No business has market value without a registered trademark that can be enforced in court.
Differences from Copyright and Patent Registration
Trademark registration is different from copyright and patent registration in a couple of crucial ways.
First, these different intellectual property interest arise from different US Statutes. Second, they protect different things.
A copyright registration protects a creative work “affixed” in “tangible” form. That is, it exists to protect the right of an artist or author to exclusively earn revenue from a work that has actually been created. (It’s not just an idea!)
To register a copyright, you must actually compose and write down and/or record the rock opera … You can’t just imagine it or write in your mind, Mozart-style. The sheet music or a recording of the rock opera is submitted to the US Copyright Office for registration.
Patent registration, on the other hands, protects an invention, system, or process that is unique, new, and not “obvious.” Patents are registered with the US Patent and Trademark Office (USPTO).
Trademarks are also registered with the USPTO—but a trademark is not an invention. It is a mark used in commerce as a “source-identifier.”
That is, a trademark identifies your record label as the source of your products or services in US commerce.
Trademarks Must Be In Use & Unique!
What are the requirements for a record label to register its trademark with the USPTO?
- Use In Commerce Required
You don’t have to use a copyright registration for anything to complete and retain the registration. A trademark, in contrast, must be “in trade.” That is, you actually have to use it in association with a product or service transacted in interstate commerce in the US to register it.
If you stop using your record label name or logo in commerce—you lose the trademark registration, moreover.
What is use in commerce, exactly? This means that you must reach customers across Michigan’s or another state line with your product or service. A trademark cannot be merely decorative or ornamental, such a logo printed on the front of a t-shirt and not the shirt’s hang-tag. It must, again, identify your record label as the source of a product or service.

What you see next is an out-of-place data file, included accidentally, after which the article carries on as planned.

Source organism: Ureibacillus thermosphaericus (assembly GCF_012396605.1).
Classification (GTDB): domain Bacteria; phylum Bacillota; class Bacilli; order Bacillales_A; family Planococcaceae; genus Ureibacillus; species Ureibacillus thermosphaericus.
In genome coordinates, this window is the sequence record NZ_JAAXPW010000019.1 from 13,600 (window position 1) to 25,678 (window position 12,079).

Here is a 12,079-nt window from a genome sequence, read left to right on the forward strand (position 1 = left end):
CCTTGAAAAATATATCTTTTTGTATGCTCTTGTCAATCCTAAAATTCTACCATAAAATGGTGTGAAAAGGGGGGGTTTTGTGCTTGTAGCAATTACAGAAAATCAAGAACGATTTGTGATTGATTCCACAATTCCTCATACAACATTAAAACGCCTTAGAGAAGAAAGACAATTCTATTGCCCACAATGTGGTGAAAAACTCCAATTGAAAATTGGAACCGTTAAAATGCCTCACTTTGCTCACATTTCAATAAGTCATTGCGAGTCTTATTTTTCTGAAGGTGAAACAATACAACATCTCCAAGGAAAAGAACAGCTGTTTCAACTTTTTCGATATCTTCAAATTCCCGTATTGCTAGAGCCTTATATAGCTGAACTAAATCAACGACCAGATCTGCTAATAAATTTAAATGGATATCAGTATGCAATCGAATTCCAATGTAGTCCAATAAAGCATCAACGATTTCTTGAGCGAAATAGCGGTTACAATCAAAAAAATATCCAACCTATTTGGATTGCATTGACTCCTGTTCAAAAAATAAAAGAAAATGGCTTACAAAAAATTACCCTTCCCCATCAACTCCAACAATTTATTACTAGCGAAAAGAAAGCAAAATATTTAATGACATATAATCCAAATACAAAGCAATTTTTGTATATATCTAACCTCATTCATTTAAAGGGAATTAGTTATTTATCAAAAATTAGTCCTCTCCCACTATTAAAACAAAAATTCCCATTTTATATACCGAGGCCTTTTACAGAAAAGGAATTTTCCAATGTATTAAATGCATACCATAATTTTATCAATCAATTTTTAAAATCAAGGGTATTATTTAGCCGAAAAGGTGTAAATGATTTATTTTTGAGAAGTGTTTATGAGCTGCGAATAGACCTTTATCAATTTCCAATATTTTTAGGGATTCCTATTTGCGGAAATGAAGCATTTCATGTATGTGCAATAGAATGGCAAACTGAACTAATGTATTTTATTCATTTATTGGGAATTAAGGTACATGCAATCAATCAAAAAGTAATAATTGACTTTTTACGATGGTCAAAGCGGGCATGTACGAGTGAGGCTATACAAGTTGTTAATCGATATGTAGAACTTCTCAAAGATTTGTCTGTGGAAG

Each product or service that your trademark identifies to consumers must be specified in your USPTO trademark registration application.
Every product or service that can be transacted, in fact, has been sorted into 1 of 45 different “International Classes.” Your trademark registration application must identified which Class you are claiming use within.
The USPTO will charge you a filing fee based on the number of Classes attached to your application.
- Must Be Unique
Additionally, your record label’s name or logo must be unique. This has 2 meanings: (1) no one else should have registered that name or logo; and (2) the mark cannot be merely descriptive or generic.
Likelihood of Confusion Trademark Concerns
Obviously, you cannot register a trademark if another record label has registered it first. Further, you cannot register a trademark if any mark that may be likely to confuse consumers as to who is selling what has already been registered, either.
Many first-time trademark applicants make the mistake of running simple searches on Google or Yelp or DuckDuckGo and the USPTO TESS register for exact-hit conflicts only. When they find none, they presume all is well.
However, this is not always the case. A mark may be confusingly similar when it stands any chance of presenting confusion. What is “likely” to confuse is often in the eye of the beholder. That is, you may think it’s all good. The USPTO Examiner assigned to your record label’s application may have quite a different opinion.